coaching, homework, learning and remembering, Math, Mathematics, reading and writing skills, resilient children

How to remember what you learn

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‘Just knowing’ the basic facts means that your child can master Maths and Literacy

There are some very easy techniques your child can use to remember skills and knowledge they have learnt. Recent brain research proves how important these techniques are, but even before research told them it was a good idea good teachers and learners have always used them.

Revise, revise, revise. Good teachers never assume their students understand and remember today what was taught yesterday, and they revise regularly. Indeed, research has shown that revision is an important part of the coaching or teaching session so that new learning is remembered. Brain research has demonstrated how regular practice of new learning gives brains the opportunity to ‘hardwire’ the connections between the neural pathways so that these new memory pathways become hard-wired into existing neuron nets.

Rote learning by itself is slow and boring. Repetition and drills don’t work well on their own. When your child revises ‘mindlessly’ by just repeating the information over and over, they won’t remember easily because their mind is not paying attention. You have probably experienced the time-consuming boredom of having to repeat information over and over until it is remembered. I have some suggestions for you so that your child is definitely not bored and stays interested and involved while they revise.

Make lots of connections with what you are learning. Remembering works best when we encourage the neurons to communicate with each other by using our senses and by connecting new ideas to what we already know. Paying close attention also helps us remember more easily. Make revision time brief and focused, and competitive too at times, so your child is more likely to stay alert and interested. Encourage them to involve their senses as they learn, and to connect new knowledge to what they already know. Whatever your child’s age, when they find revision time an interesting time rather than something they must endure, they will pay more attention and make more connections, and remember more easily.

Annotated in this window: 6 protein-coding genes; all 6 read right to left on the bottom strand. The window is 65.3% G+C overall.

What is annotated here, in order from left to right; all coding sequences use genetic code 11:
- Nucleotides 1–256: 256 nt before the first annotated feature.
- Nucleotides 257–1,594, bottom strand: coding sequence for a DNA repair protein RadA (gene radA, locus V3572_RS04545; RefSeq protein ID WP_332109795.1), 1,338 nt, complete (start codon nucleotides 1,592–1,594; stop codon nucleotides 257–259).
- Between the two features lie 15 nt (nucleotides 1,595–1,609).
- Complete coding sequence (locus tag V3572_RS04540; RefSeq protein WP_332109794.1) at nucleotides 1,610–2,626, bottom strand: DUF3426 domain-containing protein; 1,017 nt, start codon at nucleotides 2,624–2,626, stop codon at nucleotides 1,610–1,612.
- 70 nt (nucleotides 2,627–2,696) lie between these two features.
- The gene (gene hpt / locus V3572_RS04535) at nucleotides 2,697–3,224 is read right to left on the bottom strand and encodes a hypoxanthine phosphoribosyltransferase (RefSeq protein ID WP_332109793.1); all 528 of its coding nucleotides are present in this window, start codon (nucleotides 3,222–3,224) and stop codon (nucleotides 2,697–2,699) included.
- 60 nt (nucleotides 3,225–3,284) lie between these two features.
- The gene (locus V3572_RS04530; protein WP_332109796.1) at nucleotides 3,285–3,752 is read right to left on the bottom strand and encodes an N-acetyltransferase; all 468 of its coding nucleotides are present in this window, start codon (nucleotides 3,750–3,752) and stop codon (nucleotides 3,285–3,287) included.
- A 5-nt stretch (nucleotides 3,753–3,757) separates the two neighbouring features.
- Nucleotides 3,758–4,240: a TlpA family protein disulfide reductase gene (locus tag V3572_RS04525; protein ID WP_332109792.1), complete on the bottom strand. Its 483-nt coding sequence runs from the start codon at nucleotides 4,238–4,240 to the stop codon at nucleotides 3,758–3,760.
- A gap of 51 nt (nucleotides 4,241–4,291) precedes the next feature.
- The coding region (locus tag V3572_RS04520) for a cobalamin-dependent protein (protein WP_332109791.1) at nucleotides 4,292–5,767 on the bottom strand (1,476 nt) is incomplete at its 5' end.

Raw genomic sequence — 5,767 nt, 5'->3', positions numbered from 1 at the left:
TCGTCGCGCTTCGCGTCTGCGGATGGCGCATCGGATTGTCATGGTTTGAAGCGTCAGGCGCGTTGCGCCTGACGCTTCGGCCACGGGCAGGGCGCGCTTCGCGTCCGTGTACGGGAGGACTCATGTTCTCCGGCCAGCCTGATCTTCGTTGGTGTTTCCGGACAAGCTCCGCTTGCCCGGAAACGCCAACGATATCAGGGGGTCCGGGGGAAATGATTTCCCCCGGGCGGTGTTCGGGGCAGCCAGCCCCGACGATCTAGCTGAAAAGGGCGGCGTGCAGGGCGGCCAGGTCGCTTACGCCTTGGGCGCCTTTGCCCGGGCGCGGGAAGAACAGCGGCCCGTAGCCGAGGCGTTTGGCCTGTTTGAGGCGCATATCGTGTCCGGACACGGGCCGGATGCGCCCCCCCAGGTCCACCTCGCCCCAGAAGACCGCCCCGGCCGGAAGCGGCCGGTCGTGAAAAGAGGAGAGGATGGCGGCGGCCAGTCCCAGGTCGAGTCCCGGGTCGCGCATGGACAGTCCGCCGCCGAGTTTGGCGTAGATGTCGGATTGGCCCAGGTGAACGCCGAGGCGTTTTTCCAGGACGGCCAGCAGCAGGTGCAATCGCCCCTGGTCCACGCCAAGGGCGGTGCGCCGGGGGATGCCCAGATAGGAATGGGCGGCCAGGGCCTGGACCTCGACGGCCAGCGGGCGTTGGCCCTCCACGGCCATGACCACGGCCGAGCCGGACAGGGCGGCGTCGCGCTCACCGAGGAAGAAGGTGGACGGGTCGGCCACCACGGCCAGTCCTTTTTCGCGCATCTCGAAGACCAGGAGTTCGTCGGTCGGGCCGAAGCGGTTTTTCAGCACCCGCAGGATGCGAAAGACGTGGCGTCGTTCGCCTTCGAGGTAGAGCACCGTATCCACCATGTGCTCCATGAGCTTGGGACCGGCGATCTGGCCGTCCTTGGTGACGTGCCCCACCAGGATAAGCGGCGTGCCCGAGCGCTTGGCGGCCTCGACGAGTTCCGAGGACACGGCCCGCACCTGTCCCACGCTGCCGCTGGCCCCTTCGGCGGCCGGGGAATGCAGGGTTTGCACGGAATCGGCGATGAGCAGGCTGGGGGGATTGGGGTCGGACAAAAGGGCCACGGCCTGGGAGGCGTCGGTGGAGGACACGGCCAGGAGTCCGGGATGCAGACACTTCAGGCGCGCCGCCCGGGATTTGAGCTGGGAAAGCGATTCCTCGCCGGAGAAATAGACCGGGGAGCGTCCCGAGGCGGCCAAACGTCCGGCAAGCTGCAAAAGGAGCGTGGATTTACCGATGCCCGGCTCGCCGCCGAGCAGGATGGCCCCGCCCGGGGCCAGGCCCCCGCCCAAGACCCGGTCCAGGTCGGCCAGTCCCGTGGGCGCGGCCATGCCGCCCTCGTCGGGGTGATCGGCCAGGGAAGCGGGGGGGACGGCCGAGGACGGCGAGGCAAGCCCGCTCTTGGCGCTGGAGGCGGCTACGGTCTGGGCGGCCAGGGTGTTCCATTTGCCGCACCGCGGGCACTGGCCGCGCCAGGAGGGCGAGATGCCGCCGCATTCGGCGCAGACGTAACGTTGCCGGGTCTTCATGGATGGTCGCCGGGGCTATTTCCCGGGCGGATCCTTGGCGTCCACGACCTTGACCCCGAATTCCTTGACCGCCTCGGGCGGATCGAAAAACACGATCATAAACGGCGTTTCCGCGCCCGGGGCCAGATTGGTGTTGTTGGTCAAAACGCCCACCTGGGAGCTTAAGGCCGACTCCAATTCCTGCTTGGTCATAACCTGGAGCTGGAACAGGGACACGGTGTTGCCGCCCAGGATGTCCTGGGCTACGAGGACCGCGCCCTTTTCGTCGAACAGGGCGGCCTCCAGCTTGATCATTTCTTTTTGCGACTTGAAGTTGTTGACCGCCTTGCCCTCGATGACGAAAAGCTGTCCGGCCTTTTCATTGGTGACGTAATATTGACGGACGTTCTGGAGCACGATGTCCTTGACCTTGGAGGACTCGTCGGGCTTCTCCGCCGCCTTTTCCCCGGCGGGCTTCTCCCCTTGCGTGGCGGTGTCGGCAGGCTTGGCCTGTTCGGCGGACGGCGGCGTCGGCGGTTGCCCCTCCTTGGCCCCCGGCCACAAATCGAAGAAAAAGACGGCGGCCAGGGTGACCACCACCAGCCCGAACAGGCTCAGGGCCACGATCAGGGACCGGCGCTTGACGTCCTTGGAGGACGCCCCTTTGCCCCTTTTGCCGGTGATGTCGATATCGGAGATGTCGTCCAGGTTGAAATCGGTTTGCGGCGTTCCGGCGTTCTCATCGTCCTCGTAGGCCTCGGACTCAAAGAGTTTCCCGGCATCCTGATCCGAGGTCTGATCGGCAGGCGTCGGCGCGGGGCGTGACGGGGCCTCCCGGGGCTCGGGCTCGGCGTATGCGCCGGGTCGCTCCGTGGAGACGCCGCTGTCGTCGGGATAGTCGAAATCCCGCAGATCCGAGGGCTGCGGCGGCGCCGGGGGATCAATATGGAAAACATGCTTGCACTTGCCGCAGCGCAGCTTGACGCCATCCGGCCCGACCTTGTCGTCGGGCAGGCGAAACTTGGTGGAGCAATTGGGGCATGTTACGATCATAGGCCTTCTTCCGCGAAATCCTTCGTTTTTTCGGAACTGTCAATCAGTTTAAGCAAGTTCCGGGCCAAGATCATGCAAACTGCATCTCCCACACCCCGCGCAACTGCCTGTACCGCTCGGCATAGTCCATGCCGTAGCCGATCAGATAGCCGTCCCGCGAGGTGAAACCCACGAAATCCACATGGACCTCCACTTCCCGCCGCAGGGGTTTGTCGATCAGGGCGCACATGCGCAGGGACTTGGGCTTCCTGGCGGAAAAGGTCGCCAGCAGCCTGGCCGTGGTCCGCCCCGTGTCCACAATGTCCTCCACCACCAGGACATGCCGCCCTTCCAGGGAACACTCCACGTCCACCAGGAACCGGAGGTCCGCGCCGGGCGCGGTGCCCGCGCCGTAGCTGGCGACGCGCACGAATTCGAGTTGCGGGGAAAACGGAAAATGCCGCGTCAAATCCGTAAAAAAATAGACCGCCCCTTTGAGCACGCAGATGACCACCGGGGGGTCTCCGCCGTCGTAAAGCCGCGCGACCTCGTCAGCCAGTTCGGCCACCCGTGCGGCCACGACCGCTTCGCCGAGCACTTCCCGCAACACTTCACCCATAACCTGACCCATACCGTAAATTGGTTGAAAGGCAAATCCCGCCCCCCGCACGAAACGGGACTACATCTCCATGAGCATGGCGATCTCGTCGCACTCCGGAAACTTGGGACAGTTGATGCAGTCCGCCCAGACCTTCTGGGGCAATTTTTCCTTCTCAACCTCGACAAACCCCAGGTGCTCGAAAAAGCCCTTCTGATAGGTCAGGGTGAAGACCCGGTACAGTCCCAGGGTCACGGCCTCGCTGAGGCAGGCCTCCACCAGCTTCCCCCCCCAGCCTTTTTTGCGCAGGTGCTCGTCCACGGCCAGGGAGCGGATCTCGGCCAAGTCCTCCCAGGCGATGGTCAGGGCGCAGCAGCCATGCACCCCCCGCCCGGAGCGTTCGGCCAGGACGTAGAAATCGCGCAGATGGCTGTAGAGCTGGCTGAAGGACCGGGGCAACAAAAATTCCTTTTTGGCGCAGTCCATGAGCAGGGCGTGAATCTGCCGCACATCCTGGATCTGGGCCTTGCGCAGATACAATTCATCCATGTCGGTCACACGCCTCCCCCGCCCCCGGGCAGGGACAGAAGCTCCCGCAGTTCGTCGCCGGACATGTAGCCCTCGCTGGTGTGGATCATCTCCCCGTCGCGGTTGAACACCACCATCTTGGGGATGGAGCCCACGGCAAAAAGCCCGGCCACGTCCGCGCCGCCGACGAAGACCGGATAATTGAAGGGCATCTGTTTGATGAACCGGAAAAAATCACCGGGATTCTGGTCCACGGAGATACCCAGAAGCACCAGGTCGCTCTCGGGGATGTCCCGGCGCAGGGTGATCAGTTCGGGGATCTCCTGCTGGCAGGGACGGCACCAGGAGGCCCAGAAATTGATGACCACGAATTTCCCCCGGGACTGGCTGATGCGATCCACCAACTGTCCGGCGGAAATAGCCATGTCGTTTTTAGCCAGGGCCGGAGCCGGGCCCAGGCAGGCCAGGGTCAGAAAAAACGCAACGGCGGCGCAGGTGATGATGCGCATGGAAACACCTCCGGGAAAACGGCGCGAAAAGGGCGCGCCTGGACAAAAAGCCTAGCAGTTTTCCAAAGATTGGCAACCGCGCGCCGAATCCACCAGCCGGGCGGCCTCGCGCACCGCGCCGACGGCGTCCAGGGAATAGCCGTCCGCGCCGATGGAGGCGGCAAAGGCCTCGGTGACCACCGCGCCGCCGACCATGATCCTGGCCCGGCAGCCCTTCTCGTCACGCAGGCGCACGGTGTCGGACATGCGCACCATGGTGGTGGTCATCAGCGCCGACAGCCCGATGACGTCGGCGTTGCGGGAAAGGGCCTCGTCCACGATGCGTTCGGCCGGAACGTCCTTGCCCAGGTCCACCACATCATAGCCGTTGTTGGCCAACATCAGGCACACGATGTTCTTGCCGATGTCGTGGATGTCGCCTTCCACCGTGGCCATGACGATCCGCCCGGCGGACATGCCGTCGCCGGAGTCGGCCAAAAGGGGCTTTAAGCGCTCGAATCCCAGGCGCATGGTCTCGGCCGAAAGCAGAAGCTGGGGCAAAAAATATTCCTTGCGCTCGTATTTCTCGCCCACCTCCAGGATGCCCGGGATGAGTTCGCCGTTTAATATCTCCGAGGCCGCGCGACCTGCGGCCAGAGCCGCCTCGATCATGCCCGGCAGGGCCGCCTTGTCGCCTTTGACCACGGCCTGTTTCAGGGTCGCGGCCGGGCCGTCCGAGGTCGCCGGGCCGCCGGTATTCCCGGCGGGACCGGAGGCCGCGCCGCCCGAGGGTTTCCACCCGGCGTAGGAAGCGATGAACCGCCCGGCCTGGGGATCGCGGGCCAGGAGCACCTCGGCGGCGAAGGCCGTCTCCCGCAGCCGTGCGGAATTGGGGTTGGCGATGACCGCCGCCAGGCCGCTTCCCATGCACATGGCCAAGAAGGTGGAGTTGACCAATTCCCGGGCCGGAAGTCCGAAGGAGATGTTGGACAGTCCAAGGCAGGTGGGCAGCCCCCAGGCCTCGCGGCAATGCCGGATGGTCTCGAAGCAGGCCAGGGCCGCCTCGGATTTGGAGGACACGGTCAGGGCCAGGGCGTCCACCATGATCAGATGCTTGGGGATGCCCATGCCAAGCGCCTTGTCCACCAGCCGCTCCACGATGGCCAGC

Practical ways to stay alert and make connections when learning and remembering

Flash cards are brilliant tools to help your child remember because they can be flexible and exciting to use and easily adapt to revise most facts. You can make your own flashcards using card or paper, and there are versions on the internet now too. I use them for all my students when they have to remember basic facts ranging from upper high school biology and physics, to addition and subtraction number facts. They can test themselves too because the answers are on the back.

Flashcard variations to keep your child focused and interested:

  • Ask your child to place the cards in two piles as they revise them, a hard and easy pile and then revise one of those piles again.
    • When revising the ‘hard’ pile, encourage your child to make connections with other facts they know.